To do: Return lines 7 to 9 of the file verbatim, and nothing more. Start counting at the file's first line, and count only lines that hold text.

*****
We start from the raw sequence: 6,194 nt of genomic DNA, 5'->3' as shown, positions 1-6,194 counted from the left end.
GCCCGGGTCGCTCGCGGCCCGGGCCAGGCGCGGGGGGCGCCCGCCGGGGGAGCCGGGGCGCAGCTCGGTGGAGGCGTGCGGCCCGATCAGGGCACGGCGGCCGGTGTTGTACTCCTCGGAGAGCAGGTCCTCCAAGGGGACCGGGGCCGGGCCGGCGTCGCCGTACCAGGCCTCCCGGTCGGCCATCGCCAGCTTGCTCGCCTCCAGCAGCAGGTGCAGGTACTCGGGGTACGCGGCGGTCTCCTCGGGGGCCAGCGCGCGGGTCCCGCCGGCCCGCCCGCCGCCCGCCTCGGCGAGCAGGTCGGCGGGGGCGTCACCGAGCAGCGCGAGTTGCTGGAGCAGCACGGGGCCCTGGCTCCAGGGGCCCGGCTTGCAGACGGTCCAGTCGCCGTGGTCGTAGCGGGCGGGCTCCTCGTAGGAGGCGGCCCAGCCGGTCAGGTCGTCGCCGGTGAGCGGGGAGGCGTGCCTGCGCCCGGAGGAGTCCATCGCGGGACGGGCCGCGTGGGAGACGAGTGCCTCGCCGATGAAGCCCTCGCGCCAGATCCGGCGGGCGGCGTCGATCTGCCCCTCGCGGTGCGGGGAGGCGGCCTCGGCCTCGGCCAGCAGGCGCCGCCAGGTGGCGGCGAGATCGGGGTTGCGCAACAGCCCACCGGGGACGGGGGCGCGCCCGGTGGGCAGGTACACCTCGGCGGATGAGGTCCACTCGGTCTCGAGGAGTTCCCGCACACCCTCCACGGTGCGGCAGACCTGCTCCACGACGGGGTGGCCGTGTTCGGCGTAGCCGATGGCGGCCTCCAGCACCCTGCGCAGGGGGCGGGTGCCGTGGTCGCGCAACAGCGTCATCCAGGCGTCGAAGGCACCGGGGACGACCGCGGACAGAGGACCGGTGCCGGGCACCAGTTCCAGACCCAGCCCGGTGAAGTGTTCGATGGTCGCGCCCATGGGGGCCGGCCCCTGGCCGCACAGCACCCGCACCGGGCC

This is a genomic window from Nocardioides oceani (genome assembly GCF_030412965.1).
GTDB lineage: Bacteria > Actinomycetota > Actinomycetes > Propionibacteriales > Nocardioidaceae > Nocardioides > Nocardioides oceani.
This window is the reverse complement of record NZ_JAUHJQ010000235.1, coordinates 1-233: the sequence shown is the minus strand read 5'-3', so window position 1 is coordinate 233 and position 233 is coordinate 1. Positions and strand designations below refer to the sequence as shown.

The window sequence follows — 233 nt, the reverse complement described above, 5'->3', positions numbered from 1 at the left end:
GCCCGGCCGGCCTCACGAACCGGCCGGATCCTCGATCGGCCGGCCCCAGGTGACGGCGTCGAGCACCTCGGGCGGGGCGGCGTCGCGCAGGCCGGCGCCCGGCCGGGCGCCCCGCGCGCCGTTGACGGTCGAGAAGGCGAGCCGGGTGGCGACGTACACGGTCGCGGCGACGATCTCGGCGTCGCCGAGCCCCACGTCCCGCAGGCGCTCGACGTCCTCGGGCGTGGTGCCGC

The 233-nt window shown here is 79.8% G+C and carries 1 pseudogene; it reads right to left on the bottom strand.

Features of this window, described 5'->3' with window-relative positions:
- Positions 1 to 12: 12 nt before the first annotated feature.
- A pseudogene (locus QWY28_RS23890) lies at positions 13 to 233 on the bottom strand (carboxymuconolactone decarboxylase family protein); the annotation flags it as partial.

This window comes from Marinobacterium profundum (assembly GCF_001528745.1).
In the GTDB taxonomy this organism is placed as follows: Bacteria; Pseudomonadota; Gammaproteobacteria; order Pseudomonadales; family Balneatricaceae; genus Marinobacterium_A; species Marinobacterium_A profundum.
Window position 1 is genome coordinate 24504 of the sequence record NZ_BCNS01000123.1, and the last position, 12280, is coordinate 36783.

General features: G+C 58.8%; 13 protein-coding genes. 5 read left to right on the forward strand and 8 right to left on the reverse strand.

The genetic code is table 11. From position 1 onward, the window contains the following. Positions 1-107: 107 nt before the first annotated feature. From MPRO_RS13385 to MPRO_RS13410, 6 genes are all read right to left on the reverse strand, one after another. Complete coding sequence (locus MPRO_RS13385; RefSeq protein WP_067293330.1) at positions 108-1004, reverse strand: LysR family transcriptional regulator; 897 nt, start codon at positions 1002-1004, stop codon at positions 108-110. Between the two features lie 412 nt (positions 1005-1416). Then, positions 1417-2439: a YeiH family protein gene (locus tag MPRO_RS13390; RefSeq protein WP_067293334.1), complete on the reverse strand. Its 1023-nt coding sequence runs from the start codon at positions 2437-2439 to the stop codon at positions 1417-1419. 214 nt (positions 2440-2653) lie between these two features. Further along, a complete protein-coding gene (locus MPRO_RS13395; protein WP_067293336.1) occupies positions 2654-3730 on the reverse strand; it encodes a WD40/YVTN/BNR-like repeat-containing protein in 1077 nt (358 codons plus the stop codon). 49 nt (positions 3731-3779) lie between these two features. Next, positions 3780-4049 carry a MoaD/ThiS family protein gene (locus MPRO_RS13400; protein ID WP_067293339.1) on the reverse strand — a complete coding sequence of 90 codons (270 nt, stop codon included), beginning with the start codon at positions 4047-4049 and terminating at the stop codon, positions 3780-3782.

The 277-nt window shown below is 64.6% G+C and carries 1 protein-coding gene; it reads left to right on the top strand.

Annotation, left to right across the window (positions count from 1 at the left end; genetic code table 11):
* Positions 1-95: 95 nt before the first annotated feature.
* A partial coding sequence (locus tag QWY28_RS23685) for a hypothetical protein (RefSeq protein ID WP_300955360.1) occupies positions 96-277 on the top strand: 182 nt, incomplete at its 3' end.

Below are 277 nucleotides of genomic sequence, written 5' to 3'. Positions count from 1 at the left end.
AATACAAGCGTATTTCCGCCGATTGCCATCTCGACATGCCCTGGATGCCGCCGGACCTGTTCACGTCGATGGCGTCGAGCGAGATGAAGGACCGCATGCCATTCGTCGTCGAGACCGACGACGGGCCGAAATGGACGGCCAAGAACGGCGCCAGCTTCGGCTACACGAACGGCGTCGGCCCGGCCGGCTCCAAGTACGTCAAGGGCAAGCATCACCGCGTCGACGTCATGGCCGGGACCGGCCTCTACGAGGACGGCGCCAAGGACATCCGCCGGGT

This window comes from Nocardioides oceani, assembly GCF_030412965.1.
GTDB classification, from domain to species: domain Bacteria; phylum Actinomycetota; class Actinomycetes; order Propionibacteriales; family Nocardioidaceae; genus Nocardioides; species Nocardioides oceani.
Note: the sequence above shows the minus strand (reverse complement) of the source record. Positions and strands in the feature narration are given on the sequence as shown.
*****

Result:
GCCCGGCCGGCCTCACGAACCGGCCGGATCCTCGATCGGCCGGCCCCAGGTGACGGCGTCGAGCACCTCGGGCGGGGCGGCGTCGCGCAGGCCGGCGCCCGGCCGGGCGCCCCGCGCGCCGTTGACGGTCGAGAAGGCGAGCCGGGTGGCGACGTACACGGTCGCGGCGACGATCTCGGCGTCGCCGAGCCCCACGTCCCGCAGGCGCTCGACGTCCTCGGGCGTGGTGCCGC

The 233-nt window shown here is 79.8% G+C and carries 1 pseudogene; it reads right to left on the bottom strand.

Features of this window, described 5'->3' with window-relative positions: